San Francisco, California and other locations

  • Traditional Versus Early Aggressive Therapy for Multiple Sclerosis Trial

    open to eligible people ages 18-60

    FDA-approved multiple sclerosis (MS) disease-modifying therapies (DMTs) target the relapsing phase of MS but have minimal impact once the progressive phase has begun. It is unclear if, in the relapsing phase, there is an advantage of early aggressive therapy with respect to preventing long-term disability. The infectious risks and other complications associated with higher-efficacy treatments highlight the need to quantify their effectiveness in preventing disability. The TRaditional versus Early Aggressive Therapy for MS (TREAT-MS) trial is a pragmatic, randomized controlled trial that has two primary aims: 1) to evaluate, jointly and independently among patients deemed at higher risk vs. lower risk for disability accumulation, whether an "early aggressive" therapy approach, versus starting with a traditional, first-line therapy, influences the intermediate-term risk of disability, and 2) to evaluate if, among patients deemed at lower risk for disability who start on first-line MS therapies but experience breakthrough disease, those who switch to a higher-efficacy versus a new first-line therapy have different intermediate-term risk of disability.

    San Francisco, California and other locations

  • Wearables for the Bladder: an In-home Treatment Feasibility Pilot Study

    open to eligible females ages 18-80

    The goal is to investigate the feasibility and effects of adding "wearables for the bladder" devices to conventional pelvic floor physical therapy (PFPT) to bladder function, in people with multiple sclerosis (MS).

    San Francisco, California

  • Rollover Study to Evaluate the Long-Term Safety and Efficacy of Ocrelizumab In Patients With Multiple Sclerosis

    Sorry, in progress, not accepting new patients

    This is a Phase IIIb, single-arm, multicenter, OLE study. Participants receiving ocrelizumab as an investigational medicinal product (IMP) in a Roche sponsored Parent study who continue to receive ocrelizumab or are in safety follow-up at the time of the closure of their respective Parent study (WA21092, WA21093 or WA25046) are eligible for enrollment in this extension study. Participants who will continue ocrelizumab treatment will receive IMP based on the dosage and administration received at the time of rollover from the Parent study.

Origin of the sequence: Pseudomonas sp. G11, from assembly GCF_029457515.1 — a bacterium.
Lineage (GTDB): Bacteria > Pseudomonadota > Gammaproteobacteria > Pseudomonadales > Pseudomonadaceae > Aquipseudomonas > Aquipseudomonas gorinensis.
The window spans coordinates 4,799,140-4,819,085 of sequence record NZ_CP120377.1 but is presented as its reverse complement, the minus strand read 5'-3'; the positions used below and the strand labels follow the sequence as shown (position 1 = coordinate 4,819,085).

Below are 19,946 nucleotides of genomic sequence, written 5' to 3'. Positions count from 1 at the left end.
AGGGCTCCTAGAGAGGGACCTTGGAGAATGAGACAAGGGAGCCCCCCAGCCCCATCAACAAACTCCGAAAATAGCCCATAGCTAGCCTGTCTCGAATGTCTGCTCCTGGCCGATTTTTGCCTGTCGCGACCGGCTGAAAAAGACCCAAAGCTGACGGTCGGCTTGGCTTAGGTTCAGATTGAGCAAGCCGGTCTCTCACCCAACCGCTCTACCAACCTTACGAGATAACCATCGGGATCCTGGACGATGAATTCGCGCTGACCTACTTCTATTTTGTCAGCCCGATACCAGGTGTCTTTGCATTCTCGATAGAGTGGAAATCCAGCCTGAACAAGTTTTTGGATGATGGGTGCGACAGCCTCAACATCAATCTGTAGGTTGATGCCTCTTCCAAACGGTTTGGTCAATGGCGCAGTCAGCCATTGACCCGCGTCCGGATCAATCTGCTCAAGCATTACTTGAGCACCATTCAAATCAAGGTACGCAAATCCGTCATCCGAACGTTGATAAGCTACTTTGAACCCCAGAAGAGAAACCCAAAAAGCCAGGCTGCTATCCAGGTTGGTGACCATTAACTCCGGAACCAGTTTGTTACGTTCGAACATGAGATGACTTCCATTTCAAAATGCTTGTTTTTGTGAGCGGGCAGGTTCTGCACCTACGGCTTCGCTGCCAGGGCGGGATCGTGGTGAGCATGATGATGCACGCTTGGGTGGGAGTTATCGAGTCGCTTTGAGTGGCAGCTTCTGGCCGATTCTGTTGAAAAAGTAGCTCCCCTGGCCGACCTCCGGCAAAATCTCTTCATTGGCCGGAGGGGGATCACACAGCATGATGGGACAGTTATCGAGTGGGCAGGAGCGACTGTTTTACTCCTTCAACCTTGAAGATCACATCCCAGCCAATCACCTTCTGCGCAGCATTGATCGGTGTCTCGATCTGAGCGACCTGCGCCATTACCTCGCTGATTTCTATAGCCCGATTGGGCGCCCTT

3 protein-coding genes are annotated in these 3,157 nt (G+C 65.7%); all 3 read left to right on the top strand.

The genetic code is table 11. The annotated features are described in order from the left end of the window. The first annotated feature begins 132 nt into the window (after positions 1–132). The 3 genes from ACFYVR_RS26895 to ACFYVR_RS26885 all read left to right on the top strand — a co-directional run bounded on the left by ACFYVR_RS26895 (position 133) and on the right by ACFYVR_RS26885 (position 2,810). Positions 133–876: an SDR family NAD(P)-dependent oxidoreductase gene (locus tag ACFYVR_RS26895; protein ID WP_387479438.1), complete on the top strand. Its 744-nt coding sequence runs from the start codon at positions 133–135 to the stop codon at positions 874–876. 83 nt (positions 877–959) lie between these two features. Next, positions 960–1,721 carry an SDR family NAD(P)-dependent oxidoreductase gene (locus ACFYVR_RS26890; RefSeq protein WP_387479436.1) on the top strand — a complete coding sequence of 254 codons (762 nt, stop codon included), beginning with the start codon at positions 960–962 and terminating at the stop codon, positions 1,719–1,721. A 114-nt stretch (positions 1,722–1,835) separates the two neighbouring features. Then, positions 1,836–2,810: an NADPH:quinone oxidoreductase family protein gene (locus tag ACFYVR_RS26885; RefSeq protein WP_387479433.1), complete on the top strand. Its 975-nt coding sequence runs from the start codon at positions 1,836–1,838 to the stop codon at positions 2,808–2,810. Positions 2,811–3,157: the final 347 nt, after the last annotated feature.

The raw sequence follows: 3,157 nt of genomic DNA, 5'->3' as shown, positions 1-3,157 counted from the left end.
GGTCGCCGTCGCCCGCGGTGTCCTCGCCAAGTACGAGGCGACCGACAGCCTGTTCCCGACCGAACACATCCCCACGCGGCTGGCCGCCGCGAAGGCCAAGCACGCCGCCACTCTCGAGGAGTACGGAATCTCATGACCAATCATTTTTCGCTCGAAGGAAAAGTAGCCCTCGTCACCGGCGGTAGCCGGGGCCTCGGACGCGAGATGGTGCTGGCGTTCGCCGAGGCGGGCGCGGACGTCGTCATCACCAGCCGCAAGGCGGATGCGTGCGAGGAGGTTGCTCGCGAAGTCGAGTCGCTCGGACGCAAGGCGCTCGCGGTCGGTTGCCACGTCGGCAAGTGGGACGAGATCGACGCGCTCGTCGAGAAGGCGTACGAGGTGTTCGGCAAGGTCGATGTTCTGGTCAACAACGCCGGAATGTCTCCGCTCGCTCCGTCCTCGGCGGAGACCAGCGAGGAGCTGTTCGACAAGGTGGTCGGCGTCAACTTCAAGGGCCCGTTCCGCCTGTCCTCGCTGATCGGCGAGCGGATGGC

San Francisco, California and other locations

  • B Cell Levels In Infants Of Lactating Women With CIS Or MS Receiving Ocrelizumab

    Sorry, in progress, not accepting new patients

    This study will evaluate the pharmacokinetics of ocrelizumab in the breastmilk of lactating women with clinically isolated syndrome (CIS) or multiple sclerosis (MS) [in line with the locally approved indications] treated with ocrelizumab, by assessing the concentration of ocrelizumab in mature breastmilk, as well as the corresponding exposure and pharmacodynamic effects (blood B cell levels) in the infants.

    San Francisco, California and other locations

  • B Cell Levels In Infants Potentially Exposed To Ocrelizumab During Pregnancy

    Sorry, not currently recruiting here

    This study will evaluate the potential placental transfer of ocrelizumab in women with clinically isolated syndrome (CIS) or multiple sclerosis (MS) [in line with the locally approved indications] whose last dose of ocrelizumab was administered any time from 6 months before the last menstrual period (LMP) through to the first trimester (up to gestational week 13) of pregnancy, and the corresponding pharmacodynamic effects (B cell levels) in the infant.

    San Francisco, California and other locations

  • Ocrelizumab Treatment in Participants With Progressive Multiple Sclerosis

    Sorry, in progress, not accepting new patients

    This study is a prospective, multicenter, open-label, single-arm effectiveness and safety study in participants with progressive multiple sclerosis (PMS).

    San Francisco, California and other locations

  • Assessing Changes in Multi-parametric MRI in Patients With Acute Demyelinating Lesions Taking Clemastine Fumarate as a Myelin Repair Therapy

    Sorry, not yet accepting patients

    The clinical trial is intended to assess for clinical evidence of Clemastine Fumarate as a myelin repair therapy in patients with acute inflammatory injury-causing demyelination as measured by multi-parametric MRI assessments. No reparative therapies exist for the treatment of acute demyelinating lesions. Clemastine fumarate was identified along with a series of other antimuscarinic medications as a potential remyelinating agent using the micropillar screen (BIMA) developed at the University of California, San Francisco (UCSF). Following in vivo validation, an FDA IND exemption was granted to investigate clemastine for the treatment of multiple sclerosis in the context of chronic optic neuropathy. That pilot study was recently completed and is the first randomized control trial documenting efficacy for a putative remyelinating agent for the treatment of MS. The preselected primary efficacy endpoint (visual evoked potential) was met and a strong trend to benefit was seen for the principal secondary endpoint assessing function (low contrast visual acuity). That trial number was 13-11577. This study seeks to follow up on that study and examine clemastine fumarate's protective and reparative effects in the context of acute demyelinating brain lesions as imaged by multi-parametric MRI assessments. The investigators will be assessing the effects of clemastine fumarate as a remyelinating therapy and assessing its effect on MRI metrics of lesions found in patients with a confirmed diagnosis of acute inflammatory injury-causing demyelination. In addition to using conventional multi-parametric MRI assessments, this study will also evaluate a new MRI technique called Ultrashort Echo Time (UTE) MRI to assess the effects of clemastine fumarate as a remyelinating therapy of acute lesions found in patients with a confirmed diagnosis of acute inflammatory injury-causing demyelination and compare it to the other assessments.